We’re about to hear the fifth voice, alarm.  Look at the lawn, the park, the forest, or the field where all the birds are singing and feeding. That is baseline bird behavior.  Now a hawk flies over, a jogger comes through, or a bobcat creeps from behind a bush.  The birds cross from comfort into distress, and you will notice behavior that is not like their relaxed feeding or preening.  The actual noise the bird makes may not be very different from its companion call, but the emotion behind it will feel agitated rather than calm.

A song sparrow might be up out of its thicket, chipping nervously.  Maybe a flock of robins will squeal and dive for cover, telling you that a sharp-shinned hawk is on the prowl.  Certain behaviors, like wiping the bill on a branch, can also signal agitation.  Recognizing baseline is essential for being able to recognize alarm.

Different animals and events will cause different alarm sequences, so it can be difficult to determine what each bird is actually responding to.  Your common sense is the best guide for deciphering the birds’ reactions.  For instance, a predator on the ground will cause birds to move up farther than that predator can jump, while an aerial predator like a hawk will cause the birds to dive down into cover.

With practice, and knowledge of your local wildlife, bird language will indicate what kind of predator is causing the disturbance.  Think of how each kind of animal moves.  A bobcat or housecat that slinks along will collect a little following of alarmed birds.  The sound of the alarms will travel slowly through the forest as some birds join in and others leave as the cat moves through their territories.  A fast-moving dog or coyote will cause birds to “popcorn” up, just a few birds at a time popping up and alarming.  A perched owl or hawk will draw a mob of calling birds that stay in one place.  A bird-eating hawk, like the sharp-shinned, Cooper’s or goshawk, will cause a dramatic duck-and-cover disappearing act.

Interestingly, bird responses to humans seem to vary.  If you are using bird language to detect approaching humans, you must factor in the habitat and the attitude of the person.  Are you in a park where the birds are used to people?  Is the person stomping along in a bad mood, or strolling without a care in the world?

I tried to move quietly and sneakily out to my bird watching spot, only to hear towhees and robins make unflattering comments about me—“Who is this person sneaking around here?”  Now I stroll in whistling a tune, and the birds seem more relaxed.  After all, I am exhibiting baseline behavior.

It’s not uncommon for birds to be quiet around feeding deer, but then start to alarm when the deer begins sneaking away.  Perhaps the deer is sneaking away from you as you are coming down the trail, so listen for these peripheral or secondary bird alarms.  The more you can expand your hearing and awareness, the more you will be able to see and experience.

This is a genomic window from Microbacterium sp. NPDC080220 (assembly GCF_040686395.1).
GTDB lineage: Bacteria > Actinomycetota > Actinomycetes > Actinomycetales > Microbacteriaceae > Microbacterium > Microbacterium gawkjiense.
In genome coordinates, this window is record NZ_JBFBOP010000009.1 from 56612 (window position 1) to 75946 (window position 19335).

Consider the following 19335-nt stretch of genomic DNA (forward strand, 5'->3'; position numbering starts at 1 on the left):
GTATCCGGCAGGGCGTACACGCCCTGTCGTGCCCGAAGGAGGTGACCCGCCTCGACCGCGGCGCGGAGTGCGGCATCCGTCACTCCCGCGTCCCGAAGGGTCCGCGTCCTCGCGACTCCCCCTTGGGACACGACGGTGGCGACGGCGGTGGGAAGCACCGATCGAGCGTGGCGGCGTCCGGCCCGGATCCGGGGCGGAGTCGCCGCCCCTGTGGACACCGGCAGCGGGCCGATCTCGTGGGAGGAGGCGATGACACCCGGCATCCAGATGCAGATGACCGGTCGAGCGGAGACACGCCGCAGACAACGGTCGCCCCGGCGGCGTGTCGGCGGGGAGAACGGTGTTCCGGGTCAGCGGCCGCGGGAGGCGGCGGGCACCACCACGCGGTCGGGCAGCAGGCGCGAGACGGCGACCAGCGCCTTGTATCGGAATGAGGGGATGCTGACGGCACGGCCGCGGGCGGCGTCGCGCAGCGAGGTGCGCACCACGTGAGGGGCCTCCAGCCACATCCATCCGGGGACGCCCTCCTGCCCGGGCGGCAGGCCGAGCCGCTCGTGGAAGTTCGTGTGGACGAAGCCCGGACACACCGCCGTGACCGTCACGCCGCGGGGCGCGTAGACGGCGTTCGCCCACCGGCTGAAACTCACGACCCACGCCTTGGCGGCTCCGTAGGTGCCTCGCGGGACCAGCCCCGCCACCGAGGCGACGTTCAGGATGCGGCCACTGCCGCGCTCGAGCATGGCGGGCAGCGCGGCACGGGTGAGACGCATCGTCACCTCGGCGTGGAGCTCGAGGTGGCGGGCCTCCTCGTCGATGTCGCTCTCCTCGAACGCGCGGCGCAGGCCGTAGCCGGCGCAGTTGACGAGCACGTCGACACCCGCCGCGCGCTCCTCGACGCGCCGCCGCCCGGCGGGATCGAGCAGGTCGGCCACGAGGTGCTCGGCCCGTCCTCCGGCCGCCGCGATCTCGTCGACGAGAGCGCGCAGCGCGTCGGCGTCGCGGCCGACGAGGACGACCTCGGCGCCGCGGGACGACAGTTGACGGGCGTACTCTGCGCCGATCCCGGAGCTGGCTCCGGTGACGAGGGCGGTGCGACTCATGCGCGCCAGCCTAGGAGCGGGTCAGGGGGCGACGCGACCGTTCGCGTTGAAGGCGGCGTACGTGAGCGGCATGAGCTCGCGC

Once you tune into the attitudes and nuances of bird behavior, you will often be warned when animals are nearby.  This is how deer and other wary creatures use bird language to hide from approaching humans.  Sometimes it’s the other way around!  I was sitting in my yard early one morning, and heard Spider-eater the winter wren give an annoyed twitter.  The pair of song sparrows (Big Gray and Tan-stripe) chimed in a moment later.  Something was moving towards me, and moving fast!  I barely had time to pull my camouflaged blanket over my face, leaving a peephole so I could watch the big coyote trot past, thirty feet away.

If you are intrigued by these stories, try some of the activities that I find helpful when learning about bird language.

I always strive to develop an ability to recognize individuals.  Dr. Doolittle (the character in the old books I read as a kid, not the recent movies) said that if you saw two sparrows in a tree, and could recognize the same two sparrows the next day, you were observant enough to learn to speak to animals.  The surest route to understanding birds is to spend time each day at the same place—a place that has birds around.  A backyard is perfect.  Draw a map of where you see regularly see the same birds.  In my backyard, Chirpy the wren always sings from the south ridge, but Spider-eater sings from the north ridge.  Springtime makes territory boundaries and songs clearer, so that’s a good time to get out there and use your ears.

You might find a place to position yourself along a human trail to listen for the birds to tell you when someone is coming by.  Soon you will be able to tell if a hiker, jogger, rider, or cyclist is about to come around the corner.  I wouldn’t try to win any bets about guessing it, though!  Birds have a talent for humbling us.  It’s also best not to scare any humans.

If you are listening to bird CDs, focus on the birds of your area.  Listen to them over and over, and act them out.  How does the robin run across the yard?  How does the blue jay flip its tail around?  How does the great horned owl turn its golden-eyed head?  Put yourself in the bird’s feathers and you will be able to understand bird language.

This is a brief overview of a complex topic.  Whether you simply notice more birds than you did before, or learn every bird in your neighborhood, prick up your ears at the world of sound that surrounds us.  Birds are bound to lift your spirits with the mysteries and delight of bird language.